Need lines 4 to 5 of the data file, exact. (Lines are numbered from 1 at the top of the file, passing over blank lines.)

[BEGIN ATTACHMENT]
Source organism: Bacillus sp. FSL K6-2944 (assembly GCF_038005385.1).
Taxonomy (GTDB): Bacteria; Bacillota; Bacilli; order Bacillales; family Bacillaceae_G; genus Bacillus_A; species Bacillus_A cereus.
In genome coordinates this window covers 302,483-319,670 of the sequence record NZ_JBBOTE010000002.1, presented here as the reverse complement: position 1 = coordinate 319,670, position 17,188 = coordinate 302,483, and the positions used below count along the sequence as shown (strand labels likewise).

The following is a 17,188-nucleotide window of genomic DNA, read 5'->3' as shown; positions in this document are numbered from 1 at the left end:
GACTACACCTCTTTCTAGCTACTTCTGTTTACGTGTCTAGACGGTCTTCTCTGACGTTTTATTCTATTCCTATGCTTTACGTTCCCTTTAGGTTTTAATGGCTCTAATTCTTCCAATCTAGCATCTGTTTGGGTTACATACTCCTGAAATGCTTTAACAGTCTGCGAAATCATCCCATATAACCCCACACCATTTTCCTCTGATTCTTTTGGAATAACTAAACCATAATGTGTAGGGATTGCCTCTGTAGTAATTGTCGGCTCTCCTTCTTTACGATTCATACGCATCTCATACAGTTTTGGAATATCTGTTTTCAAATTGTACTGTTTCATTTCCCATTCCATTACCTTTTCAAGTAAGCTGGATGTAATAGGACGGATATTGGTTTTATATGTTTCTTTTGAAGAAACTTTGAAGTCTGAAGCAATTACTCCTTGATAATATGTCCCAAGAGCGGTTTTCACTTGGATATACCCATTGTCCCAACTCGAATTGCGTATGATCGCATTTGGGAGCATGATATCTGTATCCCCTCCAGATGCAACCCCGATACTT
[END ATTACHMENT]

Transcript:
The following is a 17,188-nucleotide window of genomic DNA, read 5'->3' as shown; positions in this document are numbered from 1 at the left end:
GACTACACCTCTTTCTAGCTACTTCTGTTTACGTGTCTAGACGGTCTTCTCTGACGTTTTATTCTATTCCTATGCTTTACGTTCCCTTTAGGTTTTAATGGCTCTAATTCTTCCAATCTAGCATCTGTTTGGGTTACATACTCCTGAAATGCTTTAACAGTCTGCGAAATCATCCCATATAACCCCACACCATTTTCCTCTGATTCTTTTGGAATAACTAAACCATAATGTGTAGGGATTGCCTCTGTAGTAATTGTCGGCTCTCCTTCTTTACGATTCATACGCATCTCATACAGTTTTGGAATATCTGTTTTCAAATTGTACTGTTTCATTTCCCATTCCATTACCTTTTCAAGTAAGCTGGATGTAATAGGACGGATATTGGTTTTATATGTTTCTTTTGAAGAAACTTTGAAGTCTGAAGCAATTACTCCTTGATAATATGTCCCAAGAGCGGTTTTCACTTGGATATACCCATTGTCCCAACTCGAATTGCGTATGATCGCATTTGGGAGCATGATATCTGTATCCCCTCCAGATGCAACCCCGATACTT